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Diocesan History

On March 3, 1868, Pope Pius IX, accepting the recommendation of the Bishops of the Second Plenary Council of the United States of America, issued a decree establishing the Diocese of Harrisburg:

“Wherefore, in keeping with the counsel of the aforementioned Cardinals, and exercising Our Full Apostolic Authority, We hereby establish and constitute in the City of Harrisburg a new Episcopal See, under the care of its own Bishop, to be known henceforth as the ‘Diocese of Harrisburg’. We wish this diocese to include the civil counties of Clinton, Centre, Mifflin, Franklin, Cumberland, Adams, York, Dauphin, Cumberland, Northumberland, Columbia, Lebanon, Lancaster, Montour, Union, Snyder, Juniata, Perry and Fulton.”

Shepherding this vast territory was Bishop Jeremiah F. Shanahan, a thirty-four year old priest and seminary rector from the Archdiocese of Philadelphia. His new diocese already had a rich history extending back to the seventeenth century when priests from the Diocese of Quebec traveled south on the Susquehanna River. This “highway of missionaries” was the frontier path for evangelizing Native American Indian tribes until the end of the French and Indian War. Rev. John Pierron from Canada was the first priest who can be traced to Pennsylvania in 1673.

In 1704, under English rule, Jesuit priests established a base in Bohemia Manor, Maryland, from which they traveled north and east ministering to scattered Catholics throughout Pennsylvania. This activity, more than one hundred fifty years before the formal establishment of the diocese, is the key to the historical foundation of the oldest parish communities in the diocese today.

Prior to the Revolutionary War, governments of the thirteen original colonies imposed significant legal barriers on Catholics, including prohibitions to public worship, office holding, voting and owning property. Catholics were often seen as represented by a foreign power in the papacy, abettors of British enemies and always potential allies of the Native American populace.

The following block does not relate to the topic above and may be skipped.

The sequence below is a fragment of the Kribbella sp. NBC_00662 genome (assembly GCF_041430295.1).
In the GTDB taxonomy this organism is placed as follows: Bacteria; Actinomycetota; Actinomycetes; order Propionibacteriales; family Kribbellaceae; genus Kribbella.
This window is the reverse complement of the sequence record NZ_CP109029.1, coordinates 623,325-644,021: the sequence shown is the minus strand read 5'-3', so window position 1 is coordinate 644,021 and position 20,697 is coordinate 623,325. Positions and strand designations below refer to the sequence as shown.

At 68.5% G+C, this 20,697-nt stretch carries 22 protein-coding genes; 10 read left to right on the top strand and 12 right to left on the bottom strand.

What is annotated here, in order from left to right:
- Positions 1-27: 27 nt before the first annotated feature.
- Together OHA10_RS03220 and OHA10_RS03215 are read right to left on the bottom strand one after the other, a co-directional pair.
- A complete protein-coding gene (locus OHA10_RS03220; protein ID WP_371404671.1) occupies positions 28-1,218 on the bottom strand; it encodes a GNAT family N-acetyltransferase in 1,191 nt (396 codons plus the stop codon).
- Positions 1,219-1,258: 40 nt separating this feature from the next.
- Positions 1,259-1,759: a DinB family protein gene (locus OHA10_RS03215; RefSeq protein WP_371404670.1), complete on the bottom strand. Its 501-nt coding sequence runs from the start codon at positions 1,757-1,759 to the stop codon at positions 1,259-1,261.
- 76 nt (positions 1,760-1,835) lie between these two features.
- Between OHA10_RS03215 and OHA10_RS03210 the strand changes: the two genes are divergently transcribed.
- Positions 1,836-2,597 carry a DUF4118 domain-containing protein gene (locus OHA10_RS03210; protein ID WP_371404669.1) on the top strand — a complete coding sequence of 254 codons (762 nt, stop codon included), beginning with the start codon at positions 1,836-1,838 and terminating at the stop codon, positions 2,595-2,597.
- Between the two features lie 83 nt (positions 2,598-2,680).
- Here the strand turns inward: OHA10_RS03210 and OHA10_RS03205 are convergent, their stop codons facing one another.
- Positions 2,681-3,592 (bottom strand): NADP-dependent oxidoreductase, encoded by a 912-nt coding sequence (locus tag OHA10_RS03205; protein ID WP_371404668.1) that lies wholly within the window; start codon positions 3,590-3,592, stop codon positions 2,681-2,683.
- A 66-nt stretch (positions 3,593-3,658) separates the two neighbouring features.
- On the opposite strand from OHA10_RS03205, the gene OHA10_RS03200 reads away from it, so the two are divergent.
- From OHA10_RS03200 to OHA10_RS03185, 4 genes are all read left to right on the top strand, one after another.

There was a gradual evolution to religious tolerance and acceptance into full participation of citizenship for Catholics because legislation in the colonies did not reflect the ideals espoused by enlightened leaders. The Test Oath required in all colonies from 1693 to 1775 was particularly hostile to Catholics. It is reprinted from the 1895 parish history of St. Patrick, Carlisle, written by Father Henry G. Ganss:

“…do solemnly swear and sincerely profess and testify that in the Sacrament of the Lord’s Supper there is no transubstantiation of the elements of bread and wine into the body of Christ at or after the consecration thereof by any person whatsoever, and that the invocation or adoration of the Virgin Mary, or any other Saint, and the sacrifice of the Mass, as they are now used in the Church of Rome, are superstitious and idolatrous.”

Only with the adoption of Article VI of the Constitution in 1787 were religious tests abolished. In comparison to Maryland and New York, and despite widespread prejudice and intolerance, the Pennsylvania colony, founded by Quaker William Penn, “the champion of liberty”, offered a greater measure of security to Catholics.

Increasingly attracted to Pennsylvania were Irish and German Catholic immigrants known as “redemptioners”. These were individuals who, unable to pay their debts, agreed to bind themselves to a landowner for several years’ labor in return for his assumption of their debts. The dramatic increase of German settlers, in turn, required priests who could administer sacraments in their native language.

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